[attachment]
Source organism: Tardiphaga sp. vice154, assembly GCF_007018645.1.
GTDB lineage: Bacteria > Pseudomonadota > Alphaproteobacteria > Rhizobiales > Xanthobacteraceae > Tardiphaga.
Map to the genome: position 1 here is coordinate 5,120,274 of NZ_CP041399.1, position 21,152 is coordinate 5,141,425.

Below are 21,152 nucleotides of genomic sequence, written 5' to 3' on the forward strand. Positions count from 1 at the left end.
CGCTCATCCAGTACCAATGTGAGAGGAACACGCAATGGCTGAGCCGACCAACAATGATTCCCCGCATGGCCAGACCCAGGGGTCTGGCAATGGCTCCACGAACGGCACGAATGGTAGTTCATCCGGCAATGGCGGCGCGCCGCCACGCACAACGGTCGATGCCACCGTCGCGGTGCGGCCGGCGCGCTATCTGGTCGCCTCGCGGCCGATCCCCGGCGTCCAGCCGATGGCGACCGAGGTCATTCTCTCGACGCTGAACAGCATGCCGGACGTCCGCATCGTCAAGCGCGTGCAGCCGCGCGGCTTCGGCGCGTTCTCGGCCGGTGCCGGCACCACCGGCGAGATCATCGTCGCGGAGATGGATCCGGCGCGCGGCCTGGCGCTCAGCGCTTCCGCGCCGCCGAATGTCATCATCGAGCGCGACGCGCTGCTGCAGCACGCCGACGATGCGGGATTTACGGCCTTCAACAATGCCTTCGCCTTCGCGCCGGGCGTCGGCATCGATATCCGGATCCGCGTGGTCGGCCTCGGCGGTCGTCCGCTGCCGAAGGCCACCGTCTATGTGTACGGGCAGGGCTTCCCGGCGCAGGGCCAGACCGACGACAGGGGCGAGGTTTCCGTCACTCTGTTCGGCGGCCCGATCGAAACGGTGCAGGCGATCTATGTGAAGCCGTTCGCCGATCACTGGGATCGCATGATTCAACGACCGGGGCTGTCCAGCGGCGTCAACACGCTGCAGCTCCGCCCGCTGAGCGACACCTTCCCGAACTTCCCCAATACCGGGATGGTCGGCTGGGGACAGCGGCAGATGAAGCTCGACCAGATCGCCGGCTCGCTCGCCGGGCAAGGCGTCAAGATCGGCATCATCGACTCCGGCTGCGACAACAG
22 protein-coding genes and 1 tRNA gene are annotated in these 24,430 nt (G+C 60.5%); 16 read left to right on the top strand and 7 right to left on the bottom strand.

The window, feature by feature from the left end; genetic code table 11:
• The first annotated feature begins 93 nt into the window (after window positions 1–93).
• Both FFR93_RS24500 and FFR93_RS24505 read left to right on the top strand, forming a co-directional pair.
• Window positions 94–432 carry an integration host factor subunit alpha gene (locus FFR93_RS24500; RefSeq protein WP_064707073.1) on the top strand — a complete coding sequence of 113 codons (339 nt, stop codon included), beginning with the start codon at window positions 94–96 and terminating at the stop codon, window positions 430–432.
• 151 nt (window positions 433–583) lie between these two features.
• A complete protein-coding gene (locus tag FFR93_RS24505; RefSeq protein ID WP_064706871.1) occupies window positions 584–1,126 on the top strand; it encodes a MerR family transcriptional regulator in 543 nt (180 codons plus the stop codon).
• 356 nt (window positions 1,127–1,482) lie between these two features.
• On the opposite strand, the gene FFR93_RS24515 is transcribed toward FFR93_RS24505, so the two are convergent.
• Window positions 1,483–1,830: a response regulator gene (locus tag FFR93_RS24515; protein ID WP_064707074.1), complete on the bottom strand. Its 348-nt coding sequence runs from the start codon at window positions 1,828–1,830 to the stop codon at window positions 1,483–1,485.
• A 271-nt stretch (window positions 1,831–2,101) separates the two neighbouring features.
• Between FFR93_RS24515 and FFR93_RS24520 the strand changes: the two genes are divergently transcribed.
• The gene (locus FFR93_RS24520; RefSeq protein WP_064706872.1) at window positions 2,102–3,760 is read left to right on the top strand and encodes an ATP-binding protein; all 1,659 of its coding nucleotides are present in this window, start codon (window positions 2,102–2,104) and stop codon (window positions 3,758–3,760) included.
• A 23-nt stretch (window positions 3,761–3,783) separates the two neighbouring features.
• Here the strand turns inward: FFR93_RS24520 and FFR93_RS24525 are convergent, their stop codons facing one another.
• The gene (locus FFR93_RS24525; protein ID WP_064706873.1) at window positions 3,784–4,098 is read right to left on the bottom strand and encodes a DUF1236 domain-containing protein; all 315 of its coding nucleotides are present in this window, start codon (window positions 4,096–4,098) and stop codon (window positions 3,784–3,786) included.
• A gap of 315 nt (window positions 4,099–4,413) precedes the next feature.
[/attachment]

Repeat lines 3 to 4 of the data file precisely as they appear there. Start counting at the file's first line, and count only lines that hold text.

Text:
Map to the genome: position 1 here is coordinate 5,120,274 of NZ_CP041399.1, position 21,152 is coordinate 5,141,425.

Below are 21,152 nucleotides of genomic sequence, written 5' to 3' on the forward strand. Positions count from 1 at the left end.